much the same was said about the X generation of the '90. The young generation would not want/need a car... but they all have a car or two now, and I can see the same with the millennials, personal transport is too convenient. The next big thing is electric vehicles (when the problem of people without garages is fixed the growth will be exponential) After that autonomous cars will happen and will finally be able to redefine "public" transport, a future where we basically have Star Trek "transporters" (though not as fast) in the sense that you could set your coordinates and "beam" (drive) there whenever you want without effort.

Alexander said...

I few of my thoughts.
There was no “peak car”in the so called advanced European countries, but a big recession with a huge increase in poverty, unemployment and taxes. If economies improve, carownership will go up again.
As you know cars and public transport are both cash cows for governments. Airlines are less taxed therefor cheaper, so planes are always about filled to capacity.
Public transport is nice, but if you want to travel at night , or at big industrial estates, like ports or chemical compounds, there is nothing. Companies often require employees to have there own cars.
The issue of safty. I don not think you would like your wife or daughter to travel by bicycle at night, alone through deserted industrial estates, some parts of cities or even a uni campus.
If you have to travel with a lot of bagage the car is the best option. I know by experience.
This week a Dutch scientist walked away from the IPCC council. In his view the IPCC report, conclusions now on the BBC web site, were too political, and the temperature increases were exaggerated. Written by 80 scientist and 120 civil servants. The IPCC earlier demand he withdrew his research that concluded a warmer climate was a good thing. Before CO2 was promoted to be problem , school thought me plants / food grew by heat and CO2, so I think he has a point.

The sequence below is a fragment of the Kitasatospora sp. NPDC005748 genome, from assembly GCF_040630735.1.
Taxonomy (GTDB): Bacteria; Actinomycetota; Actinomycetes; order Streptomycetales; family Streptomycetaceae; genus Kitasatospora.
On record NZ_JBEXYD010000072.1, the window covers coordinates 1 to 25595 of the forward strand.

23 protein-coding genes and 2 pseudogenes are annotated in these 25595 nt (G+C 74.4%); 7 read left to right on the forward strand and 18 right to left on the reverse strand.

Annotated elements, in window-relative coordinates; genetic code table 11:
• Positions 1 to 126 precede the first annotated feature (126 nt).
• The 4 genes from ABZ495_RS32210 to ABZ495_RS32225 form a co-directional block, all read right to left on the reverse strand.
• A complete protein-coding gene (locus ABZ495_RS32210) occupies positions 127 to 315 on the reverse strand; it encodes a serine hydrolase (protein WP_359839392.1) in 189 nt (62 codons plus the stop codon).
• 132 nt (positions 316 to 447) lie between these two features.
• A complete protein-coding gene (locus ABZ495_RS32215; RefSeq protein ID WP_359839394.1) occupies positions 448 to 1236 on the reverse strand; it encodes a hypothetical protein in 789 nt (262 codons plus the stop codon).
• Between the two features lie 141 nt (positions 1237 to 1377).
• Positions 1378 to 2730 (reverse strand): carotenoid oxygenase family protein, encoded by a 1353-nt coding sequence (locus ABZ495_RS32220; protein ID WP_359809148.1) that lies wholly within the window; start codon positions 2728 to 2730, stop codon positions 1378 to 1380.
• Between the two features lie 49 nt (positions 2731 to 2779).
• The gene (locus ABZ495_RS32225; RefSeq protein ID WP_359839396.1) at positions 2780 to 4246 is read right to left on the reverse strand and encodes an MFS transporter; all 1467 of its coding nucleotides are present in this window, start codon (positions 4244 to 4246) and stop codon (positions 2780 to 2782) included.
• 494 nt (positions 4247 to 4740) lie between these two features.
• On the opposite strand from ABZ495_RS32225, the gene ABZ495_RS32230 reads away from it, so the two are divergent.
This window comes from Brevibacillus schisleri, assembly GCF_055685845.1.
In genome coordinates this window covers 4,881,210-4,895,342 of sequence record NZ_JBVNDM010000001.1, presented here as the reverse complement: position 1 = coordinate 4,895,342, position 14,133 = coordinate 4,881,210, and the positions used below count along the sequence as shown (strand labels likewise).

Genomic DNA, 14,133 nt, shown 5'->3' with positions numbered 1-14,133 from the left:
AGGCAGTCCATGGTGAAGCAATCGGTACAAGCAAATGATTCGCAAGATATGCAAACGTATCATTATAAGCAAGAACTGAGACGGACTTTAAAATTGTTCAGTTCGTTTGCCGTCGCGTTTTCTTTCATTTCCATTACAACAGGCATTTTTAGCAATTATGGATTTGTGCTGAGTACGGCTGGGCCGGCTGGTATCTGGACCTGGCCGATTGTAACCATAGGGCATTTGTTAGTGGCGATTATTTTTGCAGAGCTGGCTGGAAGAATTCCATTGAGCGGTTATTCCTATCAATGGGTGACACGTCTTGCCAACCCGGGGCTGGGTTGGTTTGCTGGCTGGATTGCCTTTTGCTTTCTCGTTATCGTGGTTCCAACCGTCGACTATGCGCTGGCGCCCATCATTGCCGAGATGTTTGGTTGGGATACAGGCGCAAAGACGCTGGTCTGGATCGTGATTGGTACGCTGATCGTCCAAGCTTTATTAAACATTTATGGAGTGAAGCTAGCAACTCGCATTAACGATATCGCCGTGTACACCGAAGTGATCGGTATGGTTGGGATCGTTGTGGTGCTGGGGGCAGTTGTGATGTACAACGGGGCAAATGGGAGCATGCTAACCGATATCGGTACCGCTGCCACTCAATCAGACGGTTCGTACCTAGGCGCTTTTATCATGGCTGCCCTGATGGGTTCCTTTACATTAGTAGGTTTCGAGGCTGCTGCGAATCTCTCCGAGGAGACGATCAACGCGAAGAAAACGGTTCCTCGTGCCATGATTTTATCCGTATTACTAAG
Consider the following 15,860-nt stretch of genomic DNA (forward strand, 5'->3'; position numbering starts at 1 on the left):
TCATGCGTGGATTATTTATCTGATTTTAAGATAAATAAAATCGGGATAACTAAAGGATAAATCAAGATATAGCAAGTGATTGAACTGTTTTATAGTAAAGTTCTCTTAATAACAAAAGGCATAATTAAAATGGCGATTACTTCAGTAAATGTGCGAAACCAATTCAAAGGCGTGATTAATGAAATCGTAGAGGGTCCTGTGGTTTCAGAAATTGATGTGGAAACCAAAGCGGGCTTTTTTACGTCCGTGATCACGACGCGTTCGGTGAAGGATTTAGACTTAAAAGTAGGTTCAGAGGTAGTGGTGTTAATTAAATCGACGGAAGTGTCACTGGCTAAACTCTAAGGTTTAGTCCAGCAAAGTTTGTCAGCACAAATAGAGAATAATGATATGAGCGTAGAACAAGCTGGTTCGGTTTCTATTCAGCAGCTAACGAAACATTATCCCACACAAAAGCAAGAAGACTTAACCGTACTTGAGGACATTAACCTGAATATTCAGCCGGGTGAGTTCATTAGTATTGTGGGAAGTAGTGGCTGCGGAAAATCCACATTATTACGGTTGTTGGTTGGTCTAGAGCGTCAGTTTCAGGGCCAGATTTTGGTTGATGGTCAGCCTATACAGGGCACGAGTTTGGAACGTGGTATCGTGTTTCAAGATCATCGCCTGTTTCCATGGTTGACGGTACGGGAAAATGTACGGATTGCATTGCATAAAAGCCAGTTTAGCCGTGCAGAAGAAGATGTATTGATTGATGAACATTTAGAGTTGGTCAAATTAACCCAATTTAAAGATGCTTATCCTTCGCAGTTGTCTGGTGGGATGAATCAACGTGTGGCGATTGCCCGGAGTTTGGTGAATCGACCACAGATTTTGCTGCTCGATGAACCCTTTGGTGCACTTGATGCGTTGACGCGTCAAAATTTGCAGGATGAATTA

Best regards, Alexander

Michael Dembinski said...

@ Neighbour, Anon, Alexander...

There are times when you need a car, there are times when you don't.

When you don't, just leave it. Don't use it because 'I've bought it, paid for it, so I might as well use it."

You guys getting your 10,000 steps a day in (as recommended by World Health Organisation, US Surgeon-General, National Health Service?) As good a reason to drive less.

A car should be no bigger than needed - for the good of society (other road users, cities) and the environment.

Climate-change deniers are more numerous in Poland than in the UK, where early symptoms are already visible - freak weather happening more and more often, extreme weather records being broken each season. Western Europeans are more accepting that society needs to take more active steps to protect our ecosphere.

student SGH said...

Michael, again a well-written analysis, however some points are arguable :)